Oh, and do you realize just how much of a cartoon liberal you're becoming, with this reflexive horror at any indication of government reducing expenditures in the face of reduced revenue? Does the thought of governments actually cutting spending offend you that much?

  5. Folks,

    I think Mark's primary point here is not the turning back of the clock (though as a former city manager and public works director I've dealt with that mentality) but the skewing of priorities in our society. In my Army days, I worked in African countries where it was considered normal to have 12 foot walls topped with barbed wire around your house, to use armed escorts when going to a restaurant, and to employ guards for your kids when they went to school. That is not what I want my nephews and their families to experience in the years to come, and getting through our various elite's (both local and national) obliviousness is some of the best work we can do. Among those who didn't get on a life boat on the Titanic, First class passengers lived, what; two hours longer than steerage?

  6. The WSJ (as Brett notes) does a bit of verbal trickery by going directly from an implicit description of smooth paved road to rutted, unmaintained gravel. Well-maintained gravel roads (which may cost a bit more than $2600 a mile annually to keep up) are way friendlier to vehicles than badly-maintained asphalt.

    But I would wager that after a generation or two of focusing on asphalt, a lot of road departments have lost the expertise for doing a good job on gravel roads, and have long since lost the capital equipment necessary to do it right. So they're making the conversion (which might or might hot have been a good idea in absolute terms) under the worst possible conditions. (Which is what you get for not listening to liberal wonks.)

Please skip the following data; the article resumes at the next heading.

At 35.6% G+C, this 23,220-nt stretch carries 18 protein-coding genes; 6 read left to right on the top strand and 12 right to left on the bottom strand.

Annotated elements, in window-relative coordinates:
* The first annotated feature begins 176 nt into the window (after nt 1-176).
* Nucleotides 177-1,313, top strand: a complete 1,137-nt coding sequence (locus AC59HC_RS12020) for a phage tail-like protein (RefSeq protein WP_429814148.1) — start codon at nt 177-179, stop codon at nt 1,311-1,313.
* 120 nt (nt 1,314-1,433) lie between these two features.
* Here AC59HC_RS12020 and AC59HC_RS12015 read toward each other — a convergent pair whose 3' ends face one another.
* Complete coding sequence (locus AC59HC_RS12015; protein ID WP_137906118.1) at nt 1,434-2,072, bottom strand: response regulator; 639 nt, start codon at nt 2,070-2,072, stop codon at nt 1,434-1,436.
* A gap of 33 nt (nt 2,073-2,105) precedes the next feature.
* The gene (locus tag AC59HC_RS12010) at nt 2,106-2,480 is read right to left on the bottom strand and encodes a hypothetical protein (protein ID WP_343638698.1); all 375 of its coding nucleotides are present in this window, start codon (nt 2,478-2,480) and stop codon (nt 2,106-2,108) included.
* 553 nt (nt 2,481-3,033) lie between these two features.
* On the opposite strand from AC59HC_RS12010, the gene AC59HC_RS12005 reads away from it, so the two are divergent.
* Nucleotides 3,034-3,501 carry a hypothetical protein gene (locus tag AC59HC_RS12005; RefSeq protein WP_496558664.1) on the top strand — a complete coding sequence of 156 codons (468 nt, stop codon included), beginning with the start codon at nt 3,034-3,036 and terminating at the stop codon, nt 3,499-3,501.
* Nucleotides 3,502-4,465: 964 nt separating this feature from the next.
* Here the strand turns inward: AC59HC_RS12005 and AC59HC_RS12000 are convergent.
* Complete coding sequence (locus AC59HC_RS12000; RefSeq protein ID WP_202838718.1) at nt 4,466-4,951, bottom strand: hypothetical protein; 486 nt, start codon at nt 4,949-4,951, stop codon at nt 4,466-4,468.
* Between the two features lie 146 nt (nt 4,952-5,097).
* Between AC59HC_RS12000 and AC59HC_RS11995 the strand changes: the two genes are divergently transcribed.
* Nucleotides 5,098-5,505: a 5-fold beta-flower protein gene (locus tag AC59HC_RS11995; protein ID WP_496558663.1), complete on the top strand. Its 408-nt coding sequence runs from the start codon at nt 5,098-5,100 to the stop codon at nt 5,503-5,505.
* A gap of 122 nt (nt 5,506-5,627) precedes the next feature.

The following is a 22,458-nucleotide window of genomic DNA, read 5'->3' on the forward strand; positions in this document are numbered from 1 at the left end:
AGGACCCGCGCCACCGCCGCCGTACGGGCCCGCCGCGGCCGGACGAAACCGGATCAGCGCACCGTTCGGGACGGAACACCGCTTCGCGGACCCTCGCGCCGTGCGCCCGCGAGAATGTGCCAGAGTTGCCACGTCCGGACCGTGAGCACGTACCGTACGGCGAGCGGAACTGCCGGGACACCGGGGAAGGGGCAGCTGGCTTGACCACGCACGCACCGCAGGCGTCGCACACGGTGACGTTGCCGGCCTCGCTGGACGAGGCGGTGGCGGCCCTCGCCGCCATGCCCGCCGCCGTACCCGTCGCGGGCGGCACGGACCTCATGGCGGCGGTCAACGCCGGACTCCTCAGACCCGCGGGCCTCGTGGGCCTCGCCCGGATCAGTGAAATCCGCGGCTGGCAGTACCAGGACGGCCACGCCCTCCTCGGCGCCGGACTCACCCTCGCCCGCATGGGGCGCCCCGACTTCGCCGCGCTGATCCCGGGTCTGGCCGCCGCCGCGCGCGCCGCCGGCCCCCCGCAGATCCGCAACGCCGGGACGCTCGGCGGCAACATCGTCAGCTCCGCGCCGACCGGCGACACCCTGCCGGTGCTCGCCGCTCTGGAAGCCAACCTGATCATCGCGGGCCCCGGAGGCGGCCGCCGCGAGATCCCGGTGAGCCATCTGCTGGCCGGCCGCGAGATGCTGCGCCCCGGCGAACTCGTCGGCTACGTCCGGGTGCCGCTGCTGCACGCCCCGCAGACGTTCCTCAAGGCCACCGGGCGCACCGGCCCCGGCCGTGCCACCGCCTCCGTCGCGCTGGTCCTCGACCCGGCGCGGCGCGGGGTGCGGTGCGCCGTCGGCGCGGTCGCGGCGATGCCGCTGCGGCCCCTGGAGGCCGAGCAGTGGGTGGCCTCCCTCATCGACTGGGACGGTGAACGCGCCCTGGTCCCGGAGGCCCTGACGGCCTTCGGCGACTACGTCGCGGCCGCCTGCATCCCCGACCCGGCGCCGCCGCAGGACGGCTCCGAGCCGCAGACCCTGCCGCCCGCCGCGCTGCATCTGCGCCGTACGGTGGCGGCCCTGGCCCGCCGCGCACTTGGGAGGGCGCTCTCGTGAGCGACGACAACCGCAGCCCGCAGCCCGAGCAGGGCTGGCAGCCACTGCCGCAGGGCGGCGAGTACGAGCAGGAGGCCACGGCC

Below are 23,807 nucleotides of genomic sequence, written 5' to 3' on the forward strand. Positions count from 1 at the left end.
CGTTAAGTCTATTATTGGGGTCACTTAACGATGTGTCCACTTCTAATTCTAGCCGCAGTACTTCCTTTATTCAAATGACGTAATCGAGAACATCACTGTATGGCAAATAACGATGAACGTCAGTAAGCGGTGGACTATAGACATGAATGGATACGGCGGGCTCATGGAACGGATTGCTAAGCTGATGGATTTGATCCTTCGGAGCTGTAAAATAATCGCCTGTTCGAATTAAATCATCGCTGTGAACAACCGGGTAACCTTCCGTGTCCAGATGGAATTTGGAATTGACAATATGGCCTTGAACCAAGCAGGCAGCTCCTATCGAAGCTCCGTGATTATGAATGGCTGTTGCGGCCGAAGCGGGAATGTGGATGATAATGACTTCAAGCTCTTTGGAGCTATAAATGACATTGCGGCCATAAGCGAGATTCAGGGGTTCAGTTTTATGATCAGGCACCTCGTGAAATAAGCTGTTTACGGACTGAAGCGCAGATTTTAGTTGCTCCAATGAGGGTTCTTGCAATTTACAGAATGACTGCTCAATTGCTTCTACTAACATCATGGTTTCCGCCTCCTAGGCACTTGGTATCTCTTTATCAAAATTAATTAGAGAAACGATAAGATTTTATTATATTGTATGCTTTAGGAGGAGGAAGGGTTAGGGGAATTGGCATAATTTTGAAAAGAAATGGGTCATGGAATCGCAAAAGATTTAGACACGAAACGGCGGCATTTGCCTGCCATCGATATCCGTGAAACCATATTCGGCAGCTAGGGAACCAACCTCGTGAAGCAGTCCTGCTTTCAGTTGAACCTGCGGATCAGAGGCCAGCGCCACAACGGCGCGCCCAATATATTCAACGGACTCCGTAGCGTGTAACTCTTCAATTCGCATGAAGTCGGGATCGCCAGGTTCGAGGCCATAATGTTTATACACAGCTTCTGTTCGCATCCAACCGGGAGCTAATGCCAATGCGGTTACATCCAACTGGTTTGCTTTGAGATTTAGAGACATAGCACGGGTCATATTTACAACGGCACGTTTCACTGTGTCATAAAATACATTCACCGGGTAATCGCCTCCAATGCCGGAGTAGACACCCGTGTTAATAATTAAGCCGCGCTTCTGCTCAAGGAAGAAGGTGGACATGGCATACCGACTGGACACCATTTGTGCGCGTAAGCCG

7. Gravel and asphalt may have different merits at different latitudes and different climates, and this story does not necessarily point to a decay in the American social contract. But there are some other apparently minor phenomena that seem to point that way.

    In one semi-rural school district in my state, there is now a fee for school bus transportation each time a student boards a bus. This is due to budget problems for the county. It is turning me into a neo-geezer. The old fashioned geezers went around saying, “When I was the age of these kids, we didn’t have these things given to us!” As a neo-geezer, I am starting to say, “When I was their age, we had these things provided to us! No one charged us to get on the bus to school. We just got on when the driver opened the door, and thought nothing of it. Nowadays we don’t do the same thing for our kids and grandkids!”

    Damn country is going to hell in a handbasket if you ask me.

  8. As funny as Mark's comment was – and it was very funny – it is off the point. The locals voted for this situation and they are free to do so. They do not wish to pay the price for this public good given that budgets, both public and private, are severely stretched. We may find it laughable, or lamentable, but frankly either reaction is patronizing to some degree or another, and only fuels the fires of cultural warfare.